[1,]     5     1    1   1      1     1
 [2,]     6     0    1   1      1     1
 [3,]     6     1    0   1      1     1
 [4,]     6     1    1   0      1     1
 [5,]     6     1    1   1      0     1
 [6,]     6     1    1   1      1     0
 [7,]     7     0    0   1      1     1
 [8,]     7     0    1   0      1     1
 [9,]     7     0    1   1      0     1
[10,]     7     0    1   1      1     0
[11,]     7     1    0   0      1     1
[12,]     7     1    0   1      0     1
[13,]     7     1    0   1      1     0
[14,]     7     1    1   0      0     1
[15,]     7     1    1   0      1     0
[16,]     7     1    1   1      0     0
[17,]     8     0    0   0      1     1
[18,]     8     0    0   1      0     1
[19,]     8     0    0   1      1     0
[20,]     8     0    1   0      0     1
[21,]     8     0    1   0      1     0
[22,]     8     0    1   1      0     0
[23,]     8     1    0   0      0     1
[24,]     8     1    0   0      1     0
[25,]     8     1    0   1      0     0
[26,]     8     1    1   0      0     0
[27,]     9     0    0   0      0     1
[28,]     9     0    0   0      1     0
[29,]     9     0    0   1      0     0
[30,]     9     0    1   0      0     0
[31,]     9     1    0   0      0     0
[32,]    10     0    0   0      0     0
> 
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Thanks a lot, it's exactly what I was looking for. It was a pain to convert it into Perl, though... –  Stamm Oct 3 '13 at 21:01

You can do significantly better than a general choose algorithm. The key insight is to treat each color of balls at the same time, rather than each of those balls one by one.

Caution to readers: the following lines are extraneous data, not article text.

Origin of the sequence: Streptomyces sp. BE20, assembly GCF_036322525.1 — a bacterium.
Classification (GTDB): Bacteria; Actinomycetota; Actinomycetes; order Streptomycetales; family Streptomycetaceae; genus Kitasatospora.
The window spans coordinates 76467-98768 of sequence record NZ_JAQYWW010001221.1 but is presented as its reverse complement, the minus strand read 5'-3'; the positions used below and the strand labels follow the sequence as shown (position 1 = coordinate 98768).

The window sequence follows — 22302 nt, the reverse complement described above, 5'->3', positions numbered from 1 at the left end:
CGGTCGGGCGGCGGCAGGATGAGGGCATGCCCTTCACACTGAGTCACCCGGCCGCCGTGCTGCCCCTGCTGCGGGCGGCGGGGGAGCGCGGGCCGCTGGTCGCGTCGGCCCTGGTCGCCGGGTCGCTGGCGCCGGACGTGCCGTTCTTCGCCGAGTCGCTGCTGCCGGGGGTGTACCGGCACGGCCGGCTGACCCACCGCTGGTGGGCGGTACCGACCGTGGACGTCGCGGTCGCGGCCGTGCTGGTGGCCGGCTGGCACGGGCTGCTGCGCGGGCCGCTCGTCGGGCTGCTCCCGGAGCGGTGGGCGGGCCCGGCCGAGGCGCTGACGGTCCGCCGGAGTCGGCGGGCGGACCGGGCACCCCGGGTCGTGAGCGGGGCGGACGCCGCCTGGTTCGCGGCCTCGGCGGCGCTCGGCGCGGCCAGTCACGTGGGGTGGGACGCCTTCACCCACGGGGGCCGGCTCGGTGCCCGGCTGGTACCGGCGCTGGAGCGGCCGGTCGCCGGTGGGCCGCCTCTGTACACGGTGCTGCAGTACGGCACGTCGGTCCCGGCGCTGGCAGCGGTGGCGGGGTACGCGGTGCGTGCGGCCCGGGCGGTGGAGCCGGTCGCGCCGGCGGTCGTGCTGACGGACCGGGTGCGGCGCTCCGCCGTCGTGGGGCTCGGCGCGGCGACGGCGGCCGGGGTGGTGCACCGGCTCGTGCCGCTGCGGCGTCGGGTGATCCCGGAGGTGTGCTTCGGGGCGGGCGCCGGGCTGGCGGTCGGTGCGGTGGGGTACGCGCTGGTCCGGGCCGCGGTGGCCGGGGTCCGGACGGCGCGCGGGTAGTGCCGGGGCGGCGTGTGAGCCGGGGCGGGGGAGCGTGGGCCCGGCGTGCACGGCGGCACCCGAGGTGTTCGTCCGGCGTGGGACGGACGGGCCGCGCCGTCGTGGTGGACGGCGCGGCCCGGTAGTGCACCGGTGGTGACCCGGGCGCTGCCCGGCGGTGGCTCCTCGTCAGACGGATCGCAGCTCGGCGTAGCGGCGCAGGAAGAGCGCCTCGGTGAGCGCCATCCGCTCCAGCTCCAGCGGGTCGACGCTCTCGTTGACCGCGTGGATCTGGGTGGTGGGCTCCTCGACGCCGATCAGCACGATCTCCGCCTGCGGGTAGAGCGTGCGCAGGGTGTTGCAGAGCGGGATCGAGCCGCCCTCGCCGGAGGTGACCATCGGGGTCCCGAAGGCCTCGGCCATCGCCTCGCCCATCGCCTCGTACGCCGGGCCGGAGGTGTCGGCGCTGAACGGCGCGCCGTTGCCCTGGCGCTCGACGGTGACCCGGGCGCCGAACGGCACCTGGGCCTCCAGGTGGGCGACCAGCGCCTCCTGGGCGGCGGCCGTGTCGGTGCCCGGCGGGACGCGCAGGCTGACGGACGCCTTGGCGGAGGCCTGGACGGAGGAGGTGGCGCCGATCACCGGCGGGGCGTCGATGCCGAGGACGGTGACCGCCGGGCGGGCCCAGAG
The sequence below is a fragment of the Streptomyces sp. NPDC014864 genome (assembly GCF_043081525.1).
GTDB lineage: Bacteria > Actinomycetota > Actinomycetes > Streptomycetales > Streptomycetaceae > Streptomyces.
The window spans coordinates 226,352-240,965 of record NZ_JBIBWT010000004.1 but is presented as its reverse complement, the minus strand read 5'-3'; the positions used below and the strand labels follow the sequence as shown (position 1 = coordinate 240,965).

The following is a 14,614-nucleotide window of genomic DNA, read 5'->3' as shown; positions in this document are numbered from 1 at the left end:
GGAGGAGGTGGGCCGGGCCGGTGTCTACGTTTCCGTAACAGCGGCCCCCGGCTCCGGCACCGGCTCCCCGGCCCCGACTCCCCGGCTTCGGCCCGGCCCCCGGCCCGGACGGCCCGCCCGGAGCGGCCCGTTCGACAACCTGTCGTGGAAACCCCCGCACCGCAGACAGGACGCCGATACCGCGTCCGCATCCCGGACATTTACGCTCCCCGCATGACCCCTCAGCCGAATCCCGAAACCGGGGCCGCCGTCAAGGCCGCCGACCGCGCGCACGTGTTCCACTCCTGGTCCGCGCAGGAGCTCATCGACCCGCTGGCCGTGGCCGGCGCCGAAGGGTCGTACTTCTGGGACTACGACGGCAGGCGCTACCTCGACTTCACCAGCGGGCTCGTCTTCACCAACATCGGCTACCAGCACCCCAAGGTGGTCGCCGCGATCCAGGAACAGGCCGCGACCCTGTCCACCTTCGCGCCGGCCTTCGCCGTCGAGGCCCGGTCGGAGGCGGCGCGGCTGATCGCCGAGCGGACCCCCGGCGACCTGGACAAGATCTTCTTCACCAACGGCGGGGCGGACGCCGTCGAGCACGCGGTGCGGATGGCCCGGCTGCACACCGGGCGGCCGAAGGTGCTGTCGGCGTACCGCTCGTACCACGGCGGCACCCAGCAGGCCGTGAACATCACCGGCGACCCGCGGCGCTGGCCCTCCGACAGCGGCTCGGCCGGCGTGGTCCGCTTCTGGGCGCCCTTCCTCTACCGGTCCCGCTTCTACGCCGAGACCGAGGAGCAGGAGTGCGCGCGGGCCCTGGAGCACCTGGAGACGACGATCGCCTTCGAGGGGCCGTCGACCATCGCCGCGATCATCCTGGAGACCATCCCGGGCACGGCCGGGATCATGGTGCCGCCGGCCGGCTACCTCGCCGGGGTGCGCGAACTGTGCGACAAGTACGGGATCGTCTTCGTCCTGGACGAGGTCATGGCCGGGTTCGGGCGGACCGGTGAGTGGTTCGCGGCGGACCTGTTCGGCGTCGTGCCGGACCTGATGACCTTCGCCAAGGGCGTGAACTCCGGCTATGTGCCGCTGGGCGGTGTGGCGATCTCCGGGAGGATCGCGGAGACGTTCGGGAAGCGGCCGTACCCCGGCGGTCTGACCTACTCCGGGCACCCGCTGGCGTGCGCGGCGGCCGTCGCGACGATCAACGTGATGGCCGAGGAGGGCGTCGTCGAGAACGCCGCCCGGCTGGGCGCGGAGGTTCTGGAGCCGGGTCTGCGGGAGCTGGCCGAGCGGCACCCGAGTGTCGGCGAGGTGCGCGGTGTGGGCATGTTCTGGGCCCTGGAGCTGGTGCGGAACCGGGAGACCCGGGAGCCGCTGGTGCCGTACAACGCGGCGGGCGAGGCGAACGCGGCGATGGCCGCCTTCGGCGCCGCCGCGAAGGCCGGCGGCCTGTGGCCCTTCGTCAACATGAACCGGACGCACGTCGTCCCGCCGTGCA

I created an un-optimized implementation of this algorithm in python that correctly finds the 32 result of your test case in milliseconds:

def multiset_choose(items_multiset, choose_items):
    if choose_items == 0:
        return 1 # always one way to choose zero items
    elif choose_items < 0:
        return 0 # always no ways to choose less than zero items
    elif not items_multiset:
        return 0 # always no ways to choose some items from a set of no items
    elif choose_items > sum(item[1] for item in items_multiset):
        return 0 # always no ways to choose more items than are in the multiset

    current_item_name, current_item_number = items_multiset[0]
    max_current_items = min([choose_items, current_item_number])

    return sum(
        multiset_choose(items_multiset[1:], choose_items - c)
        for c in range(0, max_current_items + 1)
    )

And the tests:

print multiset_choose([("white", 3), ("black", 3)], 3)
# output: 4

print multiset_choose([("white", 15), ("black", 1), ("blue", 1), ("red", 1), ("yellow", 1), ("green", 1)], 10)
# output: 32
share|improve this answer
    
I'll check your code as soon as I have access to my workstation. It seems interesting. I'm not familiar with Python: does it only count, or does it list all subsets? –  Stamm Oct 3 '13 at 18:10
    
This algorithm gives only a count, but it wouldn't be too hard to make it list them all. –  recursive Oct 3 '13 at 19:31